A team of eight police officers stood outside the Davis Theatre in Whanganui as people gathered to watch a live broadcast of a National Remembrance Service in Christchurch.

About 30 people turned out to the screening on Friday morning which was introduced by Whanganui district councillor Josh Chandulal-Mackay.

"It has been two weeks since people in Christchurch had their lives taken in heinous circumstances," he said.

The broadcast is being shared around the country as a joint initiative between the Department of Internal Affairs and Local Government New Zealand.

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Chandulal-Mackay said the Race Unity Day held in Majestic Square in Majestic Square the day after the shootings provided a worthwhile antidote to the killings.

"It had been scheduled before the mass shootings in Christchurch and along with the Awa Karakia held at Putiki, the Unity March and the Queenspark vigil last Friday, they have helped to unite our community."

Gavin Brooks led a karakia on behalf of Whanganui iwi which was followed by the singing of waiata Te Aroha.

Islamic Association of Whanganui president Mukarram Mairaj speaks at the live broadcast of the National Remembrance Service in Christchurch. Photo/ Bevan Conley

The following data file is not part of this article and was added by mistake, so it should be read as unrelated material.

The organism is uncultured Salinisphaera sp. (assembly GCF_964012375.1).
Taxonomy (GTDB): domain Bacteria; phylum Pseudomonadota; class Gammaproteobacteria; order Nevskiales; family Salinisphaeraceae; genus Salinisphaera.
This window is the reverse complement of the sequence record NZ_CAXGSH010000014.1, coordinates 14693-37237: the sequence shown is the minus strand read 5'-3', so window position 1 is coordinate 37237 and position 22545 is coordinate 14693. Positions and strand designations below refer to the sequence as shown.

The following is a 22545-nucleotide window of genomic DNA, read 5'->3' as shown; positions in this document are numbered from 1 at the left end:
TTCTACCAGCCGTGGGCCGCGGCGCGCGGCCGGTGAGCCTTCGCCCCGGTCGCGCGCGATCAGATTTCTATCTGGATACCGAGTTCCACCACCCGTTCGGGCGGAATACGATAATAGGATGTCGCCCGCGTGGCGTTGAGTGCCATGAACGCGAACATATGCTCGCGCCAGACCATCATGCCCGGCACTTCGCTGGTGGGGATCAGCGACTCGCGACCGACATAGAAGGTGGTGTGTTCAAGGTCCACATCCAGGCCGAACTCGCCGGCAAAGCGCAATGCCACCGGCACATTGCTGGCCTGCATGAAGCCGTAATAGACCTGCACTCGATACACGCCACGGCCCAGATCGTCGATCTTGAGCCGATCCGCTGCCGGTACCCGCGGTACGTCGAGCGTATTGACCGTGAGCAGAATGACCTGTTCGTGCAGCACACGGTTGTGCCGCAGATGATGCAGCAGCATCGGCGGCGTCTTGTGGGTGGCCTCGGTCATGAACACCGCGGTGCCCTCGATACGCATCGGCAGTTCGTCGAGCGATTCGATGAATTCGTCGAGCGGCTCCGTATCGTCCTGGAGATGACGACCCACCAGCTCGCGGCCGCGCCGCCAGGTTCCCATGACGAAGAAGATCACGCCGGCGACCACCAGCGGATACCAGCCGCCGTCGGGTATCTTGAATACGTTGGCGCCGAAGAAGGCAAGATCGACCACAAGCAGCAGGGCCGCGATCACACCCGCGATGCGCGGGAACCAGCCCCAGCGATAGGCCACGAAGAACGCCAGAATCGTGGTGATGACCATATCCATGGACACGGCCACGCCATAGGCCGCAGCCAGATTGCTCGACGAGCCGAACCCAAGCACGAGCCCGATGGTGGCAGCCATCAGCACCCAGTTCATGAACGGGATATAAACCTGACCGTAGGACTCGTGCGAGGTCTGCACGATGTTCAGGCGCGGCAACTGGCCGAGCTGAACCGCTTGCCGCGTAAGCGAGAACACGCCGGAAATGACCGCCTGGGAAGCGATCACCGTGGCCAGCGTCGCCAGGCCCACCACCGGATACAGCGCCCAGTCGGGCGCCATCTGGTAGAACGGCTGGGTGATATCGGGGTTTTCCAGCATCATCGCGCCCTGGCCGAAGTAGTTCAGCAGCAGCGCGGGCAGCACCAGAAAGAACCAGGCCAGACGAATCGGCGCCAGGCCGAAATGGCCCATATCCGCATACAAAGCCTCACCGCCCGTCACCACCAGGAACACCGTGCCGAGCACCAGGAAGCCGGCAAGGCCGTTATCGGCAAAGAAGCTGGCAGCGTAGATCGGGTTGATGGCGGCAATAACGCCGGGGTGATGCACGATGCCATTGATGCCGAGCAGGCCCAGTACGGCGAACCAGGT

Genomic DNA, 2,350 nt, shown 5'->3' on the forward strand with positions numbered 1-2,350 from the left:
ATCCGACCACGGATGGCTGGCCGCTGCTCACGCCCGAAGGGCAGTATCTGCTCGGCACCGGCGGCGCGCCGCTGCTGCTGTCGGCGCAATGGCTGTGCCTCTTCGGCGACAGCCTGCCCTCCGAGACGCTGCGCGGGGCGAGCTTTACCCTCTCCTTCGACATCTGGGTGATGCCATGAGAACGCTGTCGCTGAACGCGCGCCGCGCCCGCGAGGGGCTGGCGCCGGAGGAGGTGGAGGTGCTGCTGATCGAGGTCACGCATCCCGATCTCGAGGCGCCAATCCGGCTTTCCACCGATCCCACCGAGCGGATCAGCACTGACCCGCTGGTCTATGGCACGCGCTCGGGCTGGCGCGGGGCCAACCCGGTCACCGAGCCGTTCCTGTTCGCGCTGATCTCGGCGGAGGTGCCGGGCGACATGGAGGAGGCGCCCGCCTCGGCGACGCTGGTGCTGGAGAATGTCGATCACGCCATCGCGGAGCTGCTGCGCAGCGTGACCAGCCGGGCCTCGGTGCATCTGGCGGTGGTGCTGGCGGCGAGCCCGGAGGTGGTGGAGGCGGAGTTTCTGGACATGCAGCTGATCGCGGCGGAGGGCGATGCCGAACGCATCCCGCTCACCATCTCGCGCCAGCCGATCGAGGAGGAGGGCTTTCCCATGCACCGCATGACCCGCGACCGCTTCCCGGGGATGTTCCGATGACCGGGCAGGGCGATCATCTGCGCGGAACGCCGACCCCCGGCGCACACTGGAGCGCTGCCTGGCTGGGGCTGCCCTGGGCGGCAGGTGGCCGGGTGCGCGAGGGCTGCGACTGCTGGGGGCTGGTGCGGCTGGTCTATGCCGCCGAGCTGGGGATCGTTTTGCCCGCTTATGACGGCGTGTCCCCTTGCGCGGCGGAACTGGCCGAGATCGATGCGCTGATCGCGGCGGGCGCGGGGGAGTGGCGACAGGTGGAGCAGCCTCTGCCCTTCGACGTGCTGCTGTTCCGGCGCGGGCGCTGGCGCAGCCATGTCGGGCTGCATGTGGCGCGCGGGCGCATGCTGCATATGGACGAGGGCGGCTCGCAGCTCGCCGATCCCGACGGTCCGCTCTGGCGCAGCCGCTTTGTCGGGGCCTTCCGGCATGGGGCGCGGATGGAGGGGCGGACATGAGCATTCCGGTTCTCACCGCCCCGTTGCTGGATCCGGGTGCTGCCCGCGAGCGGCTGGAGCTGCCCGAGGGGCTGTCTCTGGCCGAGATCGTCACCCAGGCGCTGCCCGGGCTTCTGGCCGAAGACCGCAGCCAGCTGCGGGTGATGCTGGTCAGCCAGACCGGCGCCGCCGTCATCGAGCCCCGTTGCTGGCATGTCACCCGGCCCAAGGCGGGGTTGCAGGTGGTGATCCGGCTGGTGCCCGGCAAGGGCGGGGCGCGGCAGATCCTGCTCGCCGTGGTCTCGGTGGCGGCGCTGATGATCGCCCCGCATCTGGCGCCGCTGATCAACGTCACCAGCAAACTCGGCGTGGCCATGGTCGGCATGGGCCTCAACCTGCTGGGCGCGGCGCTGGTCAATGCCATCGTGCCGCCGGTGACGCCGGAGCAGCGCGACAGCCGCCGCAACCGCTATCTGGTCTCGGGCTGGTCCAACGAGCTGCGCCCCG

Islamic Association of Whanganui president Mukarram Mairaj speaks at the live broadcast of the National Remembrance Service in Christchurch. Photo/ Bevan Conley

Islamic Association of Whanganui president Mukarram Mairaj expressed his appreciation to the Whanganui community and New Zealanders at large for their support during the past two weeks.

"In the last two weeks, I have had the opportunity to speak in many places and what you have done for the Muslim community is greatly appreciated.

"In history, we cannot find examples of this kind of support."

Mairaj said he wanted to share a few basic facts about the Islamic faith.

Whanganui district councillor Josh Chandulal-Mackay addresses the gathering at the National Remembrance Service screening at the Davis Theatre. Photo/ Bevan Conley
Whanganui district councillor Josh Chandulal-Mackay addresses the gathering at the National Remembrance Service screening at the Davis Theatre. Photo/ Bevan Conley

"It is a religion of peace - not a militant religion.

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"It encourages people to stand with the helpless and that is what you have done."

He concluded by saying that people can stand in any place of worship but inside your heart is where you will find God.